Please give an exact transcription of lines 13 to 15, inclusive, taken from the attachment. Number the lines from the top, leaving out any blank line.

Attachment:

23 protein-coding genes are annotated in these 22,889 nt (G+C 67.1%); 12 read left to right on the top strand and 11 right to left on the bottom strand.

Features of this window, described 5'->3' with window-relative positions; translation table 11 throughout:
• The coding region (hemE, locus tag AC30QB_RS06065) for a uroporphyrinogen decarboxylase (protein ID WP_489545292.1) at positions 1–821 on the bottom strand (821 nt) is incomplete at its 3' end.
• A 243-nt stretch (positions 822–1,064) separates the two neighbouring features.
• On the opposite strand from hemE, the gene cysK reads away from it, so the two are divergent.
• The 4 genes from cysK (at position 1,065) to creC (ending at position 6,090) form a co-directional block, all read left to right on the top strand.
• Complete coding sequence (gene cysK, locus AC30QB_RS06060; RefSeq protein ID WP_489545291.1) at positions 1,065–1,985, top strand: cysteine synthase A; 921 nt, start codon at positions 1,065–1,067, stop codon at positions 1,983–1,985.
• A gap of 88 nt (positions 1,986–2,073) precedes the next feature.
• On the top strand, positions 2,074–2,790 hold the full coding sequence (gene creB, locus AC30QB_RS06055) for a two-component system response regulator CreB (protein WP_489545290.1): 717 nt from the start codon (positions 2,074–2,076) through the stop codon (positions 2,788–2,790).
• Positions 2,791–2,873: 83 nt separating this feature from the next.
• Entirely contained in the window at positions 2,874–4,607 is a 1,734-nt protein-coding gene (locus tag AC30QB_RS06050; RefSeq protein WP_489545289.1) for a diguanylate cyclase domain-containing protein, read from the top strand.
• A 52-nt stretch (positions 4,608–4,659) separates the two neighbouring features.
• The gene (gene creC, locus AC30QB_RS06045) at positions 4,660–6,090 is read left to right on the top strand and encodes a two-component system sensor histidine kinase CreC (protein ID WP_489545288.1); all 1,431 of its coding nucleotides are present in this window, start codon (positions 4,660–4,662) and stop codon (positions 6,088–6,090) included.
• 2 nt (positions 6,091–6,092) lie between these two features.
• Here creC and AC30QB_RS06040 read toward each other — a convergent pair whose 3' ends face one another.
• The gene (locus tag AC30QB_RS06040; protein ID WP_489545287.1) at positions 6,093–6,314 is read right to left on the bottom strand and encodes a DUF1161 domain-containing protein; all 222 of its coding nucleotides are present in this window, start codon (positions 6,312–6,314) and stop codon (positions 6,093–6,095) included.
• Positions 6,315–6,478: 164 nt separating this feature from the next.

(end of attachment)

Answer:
• The gene (gene creC, locus AC30QB_RS06045) at positions 4,660–6,090 is read left to right on the top strand and encodes a two-component system sensor histidine kinase CreC (protein ID WP_489545288.1); all 1,431 of its coding nucleotides are present in this window, start codon (positions 4,660–4,662) and stop codon (positions 6,088–6,090) included.
• 2 nt (positions 6,091–6,092) lie between these two features.
• Here creC and AC30QB_RS06040 read toward each other — a convergent pair whose 3' ends face one another.